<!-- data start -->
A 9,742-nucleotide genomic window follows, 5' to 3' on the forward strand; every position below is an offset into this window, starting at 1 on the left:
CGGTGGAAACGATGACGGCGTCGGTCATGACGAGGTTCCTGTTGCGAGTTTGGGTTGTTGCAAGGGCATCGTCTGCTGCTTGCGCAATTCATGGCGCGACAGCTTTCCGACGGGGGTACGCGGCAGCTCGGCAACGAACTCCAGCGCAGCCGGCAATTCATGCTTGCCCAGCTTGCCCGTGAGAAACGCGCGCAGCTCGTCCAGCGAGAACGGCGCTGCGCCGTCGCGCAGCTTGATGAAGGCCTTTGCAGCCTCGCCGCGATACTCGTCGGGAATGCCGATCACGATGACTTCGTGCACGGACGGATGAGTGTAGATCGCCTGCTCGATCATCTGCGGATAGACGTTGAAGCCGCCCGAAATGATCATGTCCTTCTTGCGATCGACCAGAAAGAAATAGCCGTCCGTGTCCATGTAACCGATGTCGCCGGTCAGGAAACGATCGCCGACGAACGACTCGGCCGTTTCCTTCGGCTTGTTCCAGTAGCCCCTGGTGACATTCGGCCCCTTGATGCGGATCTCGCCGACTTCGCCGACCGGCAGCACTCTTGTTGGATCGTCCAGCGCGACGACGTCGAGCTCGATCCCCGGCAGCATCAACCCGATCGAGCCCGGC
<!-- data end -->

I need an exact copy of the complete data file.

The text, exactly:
A 9,742-nucleotide genomic window follows, 5' to 3' on the forward strand; every position below is an offset into this window, starting at 1 on the left:
CGGTGGAAACGATGACGGCGTCGGTCATGACGAGGTTCCTGTTGCGAGTTTGGGTTGTTGCAAGGGCATCGTCTGCTGCTTGCGCAATTCATGGCGCGACAGCTTTCCGACGGGGGTACGCGGCAGCTCGGCAACGAACTCCAGCGCAGCCGGCAATTCATGCTTGCCCAGCTTGCCCGTGAGAAACGCGCGCAGCTCGTCCAGCGAGAACGGCGCTGCGCCGTCGCGCAGCTTGATGAAGGCCTTTGCAGCCTCGCCGCGATACTCGTCGGGAATGCCGATCACGATGACTTCGTGCACGGACGGATGAGTGTAGATCGCCTGCTCGATCATCTGCGGATAGACGTTGAAGCCGCCCGAAATGATCATGTCCTTCTTGCGATCGACCAGAAAGAAATAGCCGTCCGTGTCCATGTAACCGATGTCGCCGGTCAGGAAACGATCGCCGACGAACGACTCGGCCGTTTCCTTCGGCTTGTTCCAGTAGCCCCTGGTGACATTCGGCCCCTTGATGCGGATCTCGCCGACTTCGCCGACCGGCAGCACTCTTGTTGGATCGTCCAGCGCGACGACGTCGAGCTCGATCCCCGGCAGCATCAACCCGATCGAGCCCGGC